According to RE-Insider’s published article today, the Real Estate market has had a bit of a setback in July and August. Here is what they have to say:
Despite mortgage rates at historic lows, affordability has remained a pressing issue for brokers, agents and those trying to buy or sell a home alike. Sure, some improvements have been made throughout the year, but since the price surge of last spring and summer, many would-be buyers have struggled to afford a new home.
Unfortunately, things may continue to go downhill in upcoming months, as a new study has found that home sales plunged across southern California this July, a drop which could ultimately stunt the region’s economic growth.
According to research firm CoreLogic DataQuick, buyers scooped up 20,369 new and resale houses and condos in the six-county region last month, down 12.4% from a year earlier. Similarly, home sales last month were 19.4% below the 26-year average for July.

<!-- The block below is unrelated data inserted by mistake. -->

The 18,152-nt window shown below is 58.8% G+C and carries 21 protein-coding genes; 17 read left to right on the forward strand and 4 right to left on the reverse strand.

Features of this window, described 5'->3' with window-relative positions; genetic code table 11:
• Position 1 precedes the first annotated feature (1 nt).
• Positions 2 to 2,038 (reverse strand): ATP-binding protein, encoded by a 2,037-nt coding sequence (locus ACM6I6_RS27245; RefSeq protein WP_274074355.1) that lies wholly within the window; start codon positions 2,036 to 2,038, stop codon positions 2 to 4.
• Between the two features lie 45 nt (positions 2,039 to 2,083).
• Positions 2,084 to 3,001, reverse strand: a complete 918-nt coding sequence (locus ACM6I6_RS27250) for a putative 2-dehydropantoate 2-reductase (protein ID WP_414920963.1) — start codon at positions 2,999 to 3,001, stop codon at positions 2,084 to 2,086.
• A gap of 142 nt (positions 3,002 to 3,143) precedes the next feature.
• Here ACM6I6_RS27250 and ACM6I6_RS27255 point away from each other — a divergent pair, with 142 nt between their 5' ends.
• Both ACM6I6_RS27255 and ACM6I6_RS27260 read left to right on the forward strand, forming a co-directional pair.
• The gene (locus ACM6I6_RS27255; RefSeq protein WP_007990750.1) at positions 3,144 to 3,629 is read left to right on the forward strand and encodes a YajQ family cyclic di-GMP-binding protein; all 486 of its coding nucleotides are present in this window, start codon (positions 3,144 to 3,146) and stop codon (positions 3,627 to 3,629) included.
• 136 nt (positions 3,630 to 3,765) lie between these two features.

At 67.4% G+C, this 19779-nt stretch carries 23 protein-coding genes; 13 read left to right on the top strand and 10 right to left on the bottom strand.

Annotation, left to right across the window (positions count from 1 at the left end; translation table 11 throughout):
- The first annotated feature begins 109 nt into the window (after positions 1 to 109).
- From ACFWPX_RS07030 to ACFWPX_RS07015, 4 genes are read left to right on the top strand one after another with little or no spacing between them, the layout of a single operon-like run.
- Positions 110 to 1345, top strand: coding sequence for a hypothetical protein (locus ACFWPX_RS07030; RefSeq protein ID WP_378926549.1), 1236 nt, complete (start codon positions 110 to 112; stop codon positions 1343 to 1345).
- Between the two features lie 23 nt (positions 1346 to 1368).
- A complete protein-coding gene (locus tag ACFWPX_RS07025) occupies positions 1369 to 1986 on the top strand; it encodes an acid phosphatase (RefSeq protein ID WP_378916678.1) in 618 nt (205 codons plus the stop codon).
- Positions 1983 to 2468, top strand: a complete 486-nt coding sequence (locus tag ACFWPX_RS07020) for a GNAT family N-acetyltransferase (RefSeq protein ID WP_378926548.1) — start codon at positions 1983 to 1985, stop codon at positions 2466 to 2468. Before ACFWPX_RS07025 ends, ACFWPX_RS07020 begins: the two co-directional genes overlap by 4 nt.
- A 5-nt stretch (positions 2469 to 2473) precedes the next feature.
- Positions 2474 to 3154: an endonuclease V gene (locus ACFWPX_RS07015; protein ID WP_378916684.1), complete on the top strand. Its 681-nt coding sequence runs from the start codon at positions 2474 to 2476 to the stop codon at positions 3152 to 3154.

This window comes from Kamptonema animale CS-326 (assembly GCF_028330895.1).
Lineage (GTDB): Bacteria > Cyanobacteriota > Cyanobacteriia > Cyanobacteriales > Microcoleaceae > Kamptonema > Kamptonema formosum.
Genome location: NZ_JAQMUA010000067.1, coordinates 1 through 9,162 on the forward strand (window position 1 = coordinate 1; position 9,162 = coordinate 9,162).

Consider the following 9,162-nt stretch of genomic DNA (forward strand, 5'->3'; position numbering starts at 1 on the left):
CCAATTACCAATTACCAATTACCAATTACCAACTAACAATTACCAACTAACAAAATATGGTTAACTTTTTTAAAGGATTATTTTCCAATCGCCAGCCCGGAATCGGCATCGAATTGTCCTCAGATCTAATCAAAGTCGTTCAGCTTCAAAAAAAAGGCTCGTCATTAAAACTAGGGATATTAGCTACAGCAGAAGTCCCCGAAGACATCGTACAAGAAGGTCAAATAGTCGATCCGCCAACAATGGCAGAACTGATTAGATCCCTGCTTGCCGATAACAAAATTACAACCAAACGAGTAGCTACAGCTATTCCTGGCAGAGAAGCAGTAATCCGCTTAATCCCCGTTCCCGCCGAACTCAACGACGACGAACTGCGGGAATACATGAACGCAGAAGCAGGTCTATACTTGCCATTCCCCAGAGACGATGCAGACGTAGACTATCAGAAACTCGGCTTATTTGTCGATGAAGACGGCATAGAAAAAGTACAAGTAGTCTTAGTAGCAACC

The drop in sales could have economic repercussions. When someone buys a home, they often splurge on items such as new furniture, fresh paint or new carpeting. Then there are real estate agents, mortgage brokers and moving companies to pay.
“The housing multiplier effect is very significant, because there are so many things that happen with a home purchase,” said Leslie Appleton-Young, chief economist for the California Assn. of Realtors. “That is dampened when you have lower home sales.”
The pain is especially acute for brokers, who depend on commissions.
“There are a lot of hurting agents right now,” said South Bay agent Leo Nordine, who said his volumes have been roughly flat this year. “There are too many agents and not enough sales.”
And if demand for homes remains subdued, builders aren’t likely to ramp up construction to historic levels, further blunting housing’s economic impact.
The steady declines come despite more homes on the market compared with last year. With prices sharply higher, there are simply fewer buyers able to afford them.
Changing demographics are also playing a role, experts said. Surveys show most young adults still want to own a home, but significant barriers exist for that large demographic group.